Roush Critical But Stable

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TALLADEGA, Ala. – Winston Cup Series team owner Jack Roush, who was critically injured in a single-person plane crash on his birthday Friday night near Troy, Ala., is alert and responding to doctor's questions. He is in critical, but stable, condition.

Roush's twin-engine Air Cam plane went down near Troy Friday night sometime between 6 p.m. and 8 p.m. He was rushed to a nearby hospital, then airlifted to UAB Trauma Center in Birmingham, where he arrived at approximately 10:15 p.m.

"He was celebrating in a style we would expect from Jack... with friends, flying in an aircraft," said Geoff Smith, President of Roush Racing. "Jack received serious injuries and is in critical but stable condition. He has suffered a closed-head injury, the most serious of the injuries, and we're very encouraged by the fact he is able to follow commands and respond to commands he is given.

"He has two leg fractures that are expected to be set this afternoon. We are told to be guarded about the head injury for the next 48 hours because head injuries can turn quickly.

Three of Roush’s Winston Cup drivers – Mark Martin, Jeff Burton and Kurt Busch – were present at the hospital late Friday and early Saturday morning, as the owner underwent tests and evaluation. The team is in Alabama to compete in Sunday’s Aaron’s 499 race at Talladega Superspeedway. Friday was Roush's 60th birthday.

"He had great color, but looked pretty beat up," said Martin. "That's really all I can say... Last night it was going to be 24 hours before anything could be determined... he's hanging in there under the circumstances."

UAB Trauma Center is a Level 1 Trauma Center, and hospital director of media relations Laura Mansfield said that's why Roush was brought to UAB.

"Mr. Roush is undergoing a whole battery of tests, which is standard procedure for anyone who has been critically injured as he has," Mansfield said. "Any time of the day or night, we have specialists in-house here to treat critical injuries."

Roush, who owns and restores planes, was flying his single-seat aircraft and may have hit some power lines.

Roush landed in a pond and may have been under water for several minutes before a man who observed the accident saved him.

"We'd like very much acknowledge Larry Hicks," said Smith. "Larry is the gentleman that pulled Jack out of the water and resuscitated him. Without him and the emergency personnel that responded to the call, we wouldn't feel as positive as we do now about the whole thing."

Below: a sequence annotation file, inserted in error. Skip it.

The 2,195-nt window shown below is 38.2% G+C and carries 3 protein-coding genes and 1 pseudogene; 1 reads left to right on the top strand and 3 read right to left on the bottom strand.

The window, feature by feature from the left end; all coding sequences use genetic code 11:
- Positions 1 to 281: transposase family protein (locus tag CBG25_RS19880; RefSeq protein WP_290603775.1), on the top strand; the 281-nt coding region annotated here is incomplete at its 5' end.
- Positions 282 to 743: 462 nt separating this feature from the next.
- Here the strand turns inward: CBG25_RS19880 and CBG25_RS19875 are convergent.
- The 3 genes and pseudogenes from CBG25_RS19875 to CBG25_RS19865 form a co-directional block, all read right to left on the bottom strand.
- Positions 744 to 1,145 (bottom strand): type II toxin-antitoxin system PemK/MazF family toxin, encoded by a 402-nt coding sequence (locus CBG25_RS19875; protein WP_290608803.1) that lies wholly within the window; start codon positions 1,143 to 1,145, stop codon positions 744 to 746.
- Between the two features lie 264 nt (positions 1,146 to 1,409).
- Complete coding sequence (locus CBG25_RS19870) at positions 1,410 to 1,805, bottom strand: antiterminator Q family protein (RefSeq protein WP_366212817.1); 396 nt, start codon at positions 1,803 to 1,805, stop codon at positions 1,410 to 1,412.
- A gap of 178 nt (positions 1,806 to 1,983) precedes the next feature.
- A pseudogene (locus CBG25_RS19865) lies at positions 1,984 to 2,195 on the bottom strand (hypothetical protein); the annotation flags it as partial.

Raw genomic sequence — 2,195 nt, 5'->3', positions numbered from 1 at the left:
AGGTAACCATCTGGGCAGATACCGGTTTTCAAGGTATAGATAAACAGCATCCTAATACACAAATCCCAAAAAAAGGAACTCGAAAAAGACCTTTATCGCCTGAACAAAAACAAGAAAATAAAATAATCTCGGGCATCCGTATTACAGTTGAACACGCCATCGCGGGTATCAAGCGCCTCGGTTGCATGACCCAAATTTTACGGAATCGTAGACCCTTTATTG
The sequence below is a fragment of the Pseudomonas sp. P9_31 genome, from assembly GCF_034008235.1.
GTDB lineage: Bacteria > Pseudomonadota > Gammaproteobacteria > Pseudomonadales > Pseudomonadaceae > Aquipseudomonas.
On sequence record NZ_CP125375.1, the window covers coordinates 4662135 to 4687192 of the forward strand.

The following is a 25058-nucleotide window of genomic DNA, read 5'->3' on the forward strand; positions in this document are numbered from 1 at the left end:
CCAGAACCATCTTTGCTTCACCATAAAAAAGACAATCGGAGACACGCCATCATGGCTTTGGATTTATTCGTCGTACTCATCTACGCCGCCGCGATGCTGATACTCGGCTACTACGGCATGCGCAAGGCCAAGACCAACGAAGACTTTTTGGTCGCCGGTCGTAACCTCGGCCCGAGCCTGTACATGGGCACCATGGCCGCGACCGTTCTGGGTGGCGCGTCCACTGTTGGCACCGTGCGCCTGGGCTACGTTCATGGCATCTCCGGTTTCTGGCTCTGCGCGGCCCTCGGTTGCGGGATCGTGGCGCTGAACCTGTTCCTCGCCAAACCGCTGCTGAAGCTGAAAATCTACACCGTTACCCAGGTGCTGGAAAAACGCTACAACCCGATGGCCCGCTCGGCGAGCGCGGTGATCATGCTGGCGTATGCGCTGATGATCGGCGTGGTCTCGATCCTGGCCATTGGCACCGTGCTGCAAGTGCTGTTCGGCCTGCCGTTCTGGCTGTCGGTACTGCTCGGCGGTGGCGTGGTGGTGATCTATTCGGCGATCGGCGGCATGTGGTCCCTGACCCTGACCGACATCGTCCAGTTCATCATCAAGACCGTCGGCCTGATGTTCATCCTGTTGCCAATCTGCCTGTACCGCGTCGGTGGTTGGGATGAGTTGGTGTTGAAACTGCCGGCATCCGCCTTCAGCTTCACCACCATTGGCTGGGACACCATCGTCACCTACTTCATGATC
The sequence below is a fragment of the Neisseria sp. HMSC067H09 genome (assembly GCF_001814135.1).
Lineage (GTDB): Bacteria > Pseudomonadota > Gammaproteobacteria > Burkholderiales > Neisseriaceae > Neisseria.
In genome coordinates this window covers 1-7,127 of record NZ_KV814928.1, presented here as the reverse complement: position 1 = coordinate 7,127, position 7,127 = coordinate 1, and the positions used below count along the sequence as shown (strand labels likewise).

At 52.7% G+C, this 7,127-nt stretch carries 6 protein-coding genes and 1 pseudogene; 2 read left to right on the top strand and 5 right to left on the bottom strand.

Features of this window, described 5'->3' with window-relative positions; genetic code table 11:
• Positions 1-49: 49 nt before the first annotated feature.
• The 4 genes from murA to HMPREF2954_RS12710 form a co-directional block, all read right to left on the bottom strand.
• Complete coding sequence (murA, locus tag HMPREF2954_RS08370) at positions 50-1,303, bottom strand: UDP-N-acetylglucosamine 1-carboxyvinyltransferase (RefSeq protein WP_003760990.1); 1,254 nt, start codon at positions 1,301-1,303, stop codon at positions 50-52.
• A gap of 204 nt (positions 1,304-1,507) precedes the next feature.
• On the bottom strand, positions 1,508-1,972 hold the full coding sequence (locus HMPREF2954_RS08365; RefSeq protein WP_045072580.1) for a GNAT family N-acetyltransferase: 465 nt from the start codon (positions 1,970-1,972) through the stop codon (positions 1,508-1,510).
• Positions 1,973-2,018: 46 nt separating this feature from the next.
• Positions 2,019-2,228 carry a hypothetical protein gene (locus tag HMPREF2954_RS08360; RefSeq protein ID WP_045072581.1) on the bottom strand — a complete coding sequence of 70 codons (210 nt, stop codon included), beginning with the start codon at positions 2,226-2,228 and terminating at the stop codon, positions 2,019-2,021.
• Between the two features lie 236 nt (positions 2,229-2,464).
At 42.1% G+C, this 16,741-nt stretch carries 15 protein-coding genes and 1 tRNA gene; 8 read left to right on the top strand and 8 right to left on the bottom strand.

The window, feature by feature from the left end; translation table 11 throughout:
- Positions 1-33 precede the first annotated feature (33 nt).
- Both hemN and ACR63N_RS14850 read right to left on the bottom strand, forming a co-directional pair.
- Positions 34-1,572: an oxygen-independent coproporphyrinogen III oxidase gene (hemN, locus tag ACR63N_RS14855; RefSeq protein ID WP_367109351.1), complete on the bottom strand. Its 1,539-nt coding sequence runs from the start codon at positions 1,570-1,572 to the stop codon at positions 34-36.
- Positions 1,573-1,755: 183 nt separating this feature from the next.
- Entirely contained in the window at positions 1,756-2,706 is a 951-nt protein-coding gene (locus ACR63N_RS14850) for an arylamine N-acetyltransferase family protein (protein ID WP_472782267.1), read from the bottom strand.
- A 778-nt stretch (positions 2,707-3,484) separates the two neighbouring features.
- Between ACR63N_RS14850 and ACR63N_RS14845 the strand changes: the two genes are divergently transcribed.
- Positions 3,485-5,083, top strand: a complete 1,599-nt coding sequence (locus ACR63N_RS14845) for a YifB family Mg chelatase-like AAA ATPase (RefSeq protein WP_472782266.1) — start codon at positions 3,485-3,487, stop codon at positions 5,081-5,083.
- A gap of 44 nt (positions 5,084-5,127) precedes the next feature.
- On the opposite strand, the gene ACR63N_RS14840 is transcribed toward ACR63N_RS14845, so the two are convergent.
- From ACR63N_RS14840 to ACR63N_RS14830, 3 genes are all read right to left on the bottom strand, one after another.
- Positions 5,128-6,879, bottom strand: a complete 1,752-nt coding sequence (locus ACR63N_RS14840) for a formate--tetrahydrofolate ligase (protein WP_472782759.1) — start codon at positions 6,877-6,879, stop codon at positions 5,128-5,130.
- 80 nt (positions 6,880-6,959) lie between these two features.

Smith said Saturday morning during the press conference at Talladega Superspeedway that he didn’t have any other specific details about the crash itself or what entity would be investigating the accident.

“We don’t know what airport he left from or where he was going,” Smith said. “We believe they were rotating aircraft as part of his birthday enjoyment. We don’t have any of the details of the airplane crash itself or the circumstances surrounding it, only that he was with friends that live in the Atlanta area, and there may have been other people they were visiting in Troy area.”

At 11:30 a.m. (ET) on Saturday, NASCAR CEO Bill France released this statement: "Our thoughts are with Jack Roush, his family and the Roush organization during this difficult time. Jack Roush is an innovator and leader in the NASCAR industry. His tireless efforts have helped the sport achieve the success it enjoys today. All members of the NASCAR family are praying for his recovery."

Members of the Roush Racing team practiced Saturday morning, and will compete in Sunday's event.

"We've all worked with a man that is totally driven, and we're all people that like to take care of our business," said Martin. "That's what he wants us to do and that's what we'll do. Our greatest concern is for his health... in the meantime, we will take care of our business.

“Everybody knows Jack’s got a tremendous passion for flying and for racing. What we need to be doing now is praying for Jack and going about our business. I guess I would say prior to the race, it’s going to be sort of hard to get in the mood. All of us, when we climb into the race cars, know what we have to do. We didn’t get here by being weak or scatter-focused. We’ll take care of business, and we’re more determined than ever before to do that.”

Smith said updates of Roush’s condition would be forthcoming throughout the weekend. Stay tuned to RacingOne.com for further information.

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